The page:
It can happen. Some diamonds glow soft blue, or another color, when exposed to ultra-violet (UV) light.
Chemicals in the earth where the diamond formed can leave trace elements in the crystalline structure. If certain impurities are present in your diamond they can be excited by ultra-violet light or x-rays, and re-emit visible light. We call this phenomenon fluorescence (there is also phosphorescence, which is another topic).
Yes. Fluorescent diamonds are traded at a discount, usually in proportion to the strength of fluorescence. DEF colors with fluorescence are discounted more severely than near-colorless diamonds and lower. Whatever the case, you will find that diamonds with medium and higher fluorescence nearly always trade at a discount.
The diamond is exposed to short-wave and long-wave ultra-violet light. When present, the strength and color of fluorescence is noted on the grading report. In the majority of cases fluorescence is blue, but it can take on (rare) other colors too.
This is absolutely the most important question to answer. In many or most cases fluorescence by itself does not hinder transparency or optical performance. But any fluorescent diamond must be considered on a case by case basis (read on).
Some people avoid it and some people love it. The question is this: Do you want your diamond to have a soft, eerie glow when you enter a nightclub? If you don't, seek a diamond with negligible fluorescence. If you like the idea, pursue medium-fluorescence or higher, as long as you're assured it's not milky, oily, hazy or cloudy (read on).
These terms are regularly tossed about to describe the deleterious effects of "fluorescence," with no further explanation. Although they are frequently used interchangeably, with no elaboration, each descriptor has a specific meaning:
Milky-Oily: In "overblue" cases these descriptions can occur in the same diamond, but in different lighting conditions.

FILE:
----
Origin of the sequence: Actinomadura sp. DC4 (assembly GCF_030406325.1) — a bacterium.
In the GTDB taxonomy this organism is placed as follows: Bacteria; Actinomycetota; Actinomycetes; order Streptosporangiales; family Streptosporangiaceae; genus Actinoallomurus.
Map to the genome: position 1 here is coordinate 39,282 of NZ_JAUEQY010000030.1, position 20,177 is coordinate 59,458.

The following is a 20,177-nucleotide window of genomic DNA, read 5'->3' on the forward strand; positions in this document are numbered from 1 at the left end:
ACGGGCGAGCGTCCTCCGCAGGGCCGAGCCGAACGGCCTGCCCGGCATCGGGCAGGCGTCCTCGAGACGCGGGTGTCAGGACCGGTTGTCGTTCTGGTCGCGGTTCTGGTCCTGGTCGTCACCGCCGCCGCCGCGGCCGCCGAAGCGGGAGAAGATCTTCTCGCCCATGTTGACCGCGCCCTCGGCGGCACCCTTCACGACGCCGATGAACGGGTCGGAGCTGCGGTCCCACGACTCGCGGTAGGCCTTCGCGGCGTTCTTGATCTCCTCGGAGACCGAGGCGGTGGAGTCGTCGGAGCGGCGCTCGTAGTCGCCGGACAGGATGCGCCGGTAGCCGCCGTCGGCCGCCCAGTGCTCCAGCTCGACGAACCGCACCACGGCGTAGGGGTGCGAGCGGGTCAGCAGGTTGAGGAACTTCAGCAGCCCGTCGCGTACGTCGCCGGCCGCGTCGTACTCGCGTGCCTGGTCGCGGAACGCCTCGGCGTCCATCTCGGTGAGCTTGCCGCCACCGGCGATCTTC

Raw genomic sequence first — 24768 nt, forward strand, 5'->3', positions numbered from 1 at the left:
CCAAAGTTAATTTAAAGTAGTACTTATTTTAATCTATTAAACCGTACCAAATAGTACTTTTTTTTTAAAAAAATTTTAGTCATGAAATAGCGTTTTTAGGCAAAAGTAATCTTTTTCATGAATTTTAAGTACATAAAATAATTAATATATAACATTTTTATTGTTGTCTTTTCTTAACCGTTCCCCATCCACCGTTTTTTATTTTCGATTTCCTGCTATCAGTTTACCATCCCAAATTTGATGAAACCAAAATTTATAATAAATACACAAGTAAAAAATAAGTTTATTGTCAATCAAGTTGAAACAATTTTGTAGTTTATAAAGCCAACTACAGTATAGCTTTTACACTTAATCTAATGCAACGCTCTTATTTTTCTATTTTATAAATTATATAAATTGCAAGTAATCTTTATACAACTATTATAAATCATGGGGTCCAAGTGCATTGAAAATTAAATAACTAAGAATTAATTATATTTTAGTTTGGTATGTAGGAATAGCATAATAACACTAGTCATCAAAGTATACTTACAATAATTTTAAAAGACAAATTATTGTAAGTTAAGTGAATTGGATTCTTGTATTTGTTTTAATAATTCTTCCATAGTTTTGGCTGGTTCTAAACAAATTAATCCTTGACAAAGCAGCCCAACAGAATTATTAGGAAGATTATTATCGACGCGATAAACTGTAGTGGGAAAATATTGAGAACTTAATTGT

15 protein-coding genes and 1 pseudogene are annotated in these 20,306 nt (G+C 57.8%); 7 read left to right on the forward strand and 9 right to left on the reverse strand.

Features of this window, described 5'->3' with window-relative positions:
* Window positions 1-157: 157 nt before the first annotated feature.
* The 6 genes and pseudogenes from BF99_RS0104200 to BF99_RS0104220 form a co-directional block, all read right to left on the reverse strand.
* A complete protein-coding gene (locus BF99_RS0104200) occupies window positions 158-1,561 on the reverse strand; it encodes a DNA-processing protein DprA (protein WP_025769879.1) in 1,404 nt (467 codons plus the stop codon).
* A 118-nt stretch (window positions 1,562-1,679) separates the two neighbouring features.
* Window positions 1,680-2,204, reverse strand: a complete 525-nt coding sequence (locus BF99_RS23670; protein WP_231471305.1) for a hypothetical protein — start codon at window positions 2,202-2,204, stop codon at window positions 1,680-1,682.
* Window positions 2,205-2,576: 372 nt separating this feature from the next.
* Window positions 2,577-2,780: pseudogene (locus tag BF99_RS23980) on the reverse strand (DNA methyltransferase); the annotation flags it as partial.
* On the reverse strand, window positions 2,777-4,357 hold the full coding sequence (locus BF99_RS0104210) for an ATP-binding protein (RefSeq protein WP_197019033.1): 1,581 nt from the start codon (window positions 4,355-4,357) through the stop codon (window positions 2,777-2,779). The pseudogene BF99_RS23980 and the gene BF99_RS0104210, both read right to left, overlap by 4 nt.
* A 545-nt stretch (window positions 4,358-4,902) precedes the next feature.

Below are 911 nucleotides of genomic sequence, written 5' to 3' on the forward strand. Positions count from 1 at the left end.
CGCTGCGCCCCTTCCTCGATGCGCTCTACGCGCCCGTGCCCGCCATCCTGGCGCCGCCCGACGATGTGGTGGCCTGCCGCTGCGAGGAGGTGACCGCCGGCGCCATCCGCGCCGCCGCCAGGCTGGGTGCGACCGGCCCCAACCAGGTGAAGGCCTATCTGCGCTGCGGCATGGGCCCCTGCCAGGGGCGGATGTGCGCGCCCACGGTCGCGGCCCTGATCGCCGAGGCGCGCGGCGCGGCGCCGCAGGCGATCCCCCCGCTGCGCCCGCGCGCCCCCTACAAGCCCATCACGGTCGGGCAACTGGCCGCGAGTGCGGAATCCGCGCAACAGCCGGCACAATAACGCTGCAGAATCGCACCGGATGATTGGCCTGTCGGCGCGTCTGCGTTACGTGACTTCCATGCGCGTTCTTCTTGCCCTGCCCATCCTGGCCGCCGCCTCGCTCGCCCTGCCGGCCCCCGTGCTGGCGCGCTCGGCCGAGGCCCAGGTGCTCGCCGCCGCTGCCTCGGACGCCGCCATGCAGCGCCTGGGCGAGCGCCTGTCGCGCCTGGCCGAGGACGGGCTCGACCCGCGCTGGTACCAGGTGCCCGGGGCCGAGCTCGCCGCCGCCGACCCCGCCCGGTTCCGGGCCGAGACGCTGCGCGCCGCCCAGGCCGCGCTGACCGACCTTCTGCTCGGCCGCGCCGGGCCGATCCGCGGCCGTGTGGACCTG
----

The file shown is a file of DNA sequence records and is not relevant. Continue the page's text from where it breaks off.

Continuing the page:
Hazy-Cloudy: These elements can be completely independent of fluorescence, but become exaggerated by it.
In Strong and Very-Strong blue fluorescent diamonds which are oversaturated with boron the UV excitement causes a milky purple sheen through the diamond which interferes with transparency. These diamonds are nicknamed “overblues." Many or most came from the Premier mine decades ago when South Africa was the only diamond source. Many or most came from the Premier mine decades ago when South Africa was the only diamond source. As they were regularly coming to market dealers began the practice of discounting fluorescence, along with a fearful attitude about any diamond with fluorescence, which became exaggerated. That attitude exists to this day among some jewelers. In response to this, GIA published a study in 1997 which debunked the idea that “overblues” are common, in fact they couldn’t even find enough for the study.
This is a combination of an overblue diamond, or close to it, and viewing in strong sunlight: When the blue/purple sheen saturating the diamond in UV daylight mixes with dispersion/fire it can have the appearance of oil shining on the surface of a puddle. Some diamonds which have a strong sheen show this when viewed in the sun, but you have to take them outside to see it and, again, they are so rare that most jewelry professionals have never seen one (except in antique and estate jewelery).
Microscopic pinpoints, persistent throughout a diamond, can affect transparency, even when unnoted at 10X: In grading, if a cluster of individual pinpoints is deemed insignificant at 10X they will be described as "not shown." If you need higher magnification to see them they'll be completely unmentioned. That's fine. But remember, the category is clarity, not optics. Optical performance is a different category and things unmentioned in the clarity section can hinder light transmission. In fact this happens with some regularity. Diamond trade professionals have a specific nickname for such diamonds, they call them "sleepy." When a hazy diamond has fluorescence those pinpoints become more noticeable when the fluorescence is reacting to UV, and can become detected. This has caused people to blame haziness on fluorescence (even medium fluorescence) but the fluorescence and haze are independent of each other. In fact, many slightly hazed, or slightly "sleepy," diamonds are never even detected by the average jeweler
In the style of hazy diamonds (which have persistent pinpoints) a diamond can have isolated but dense concentrations of pinpoints which reduce transparency. Again, these are completely independent of fluorescence, but those clouds are more easily detected when fluorescence is reacting to UV and illuminates them.
Crafted by Infinity provided us with these rare images of rough crystals which were rejected due to over-strong fluorescence.
There is a segment of the consumer market that loves blue fluorescence and seeks out such diamonds. That is fine as long as the shopper is fully aware of the pros and cons when making that buying decision. Fluorescence has historically been treated with censure and can impact the ability to sell or trade a diamond. For this reason it's critical that any diamond with fluorescence be supported by strong future upgrade or buyback policies.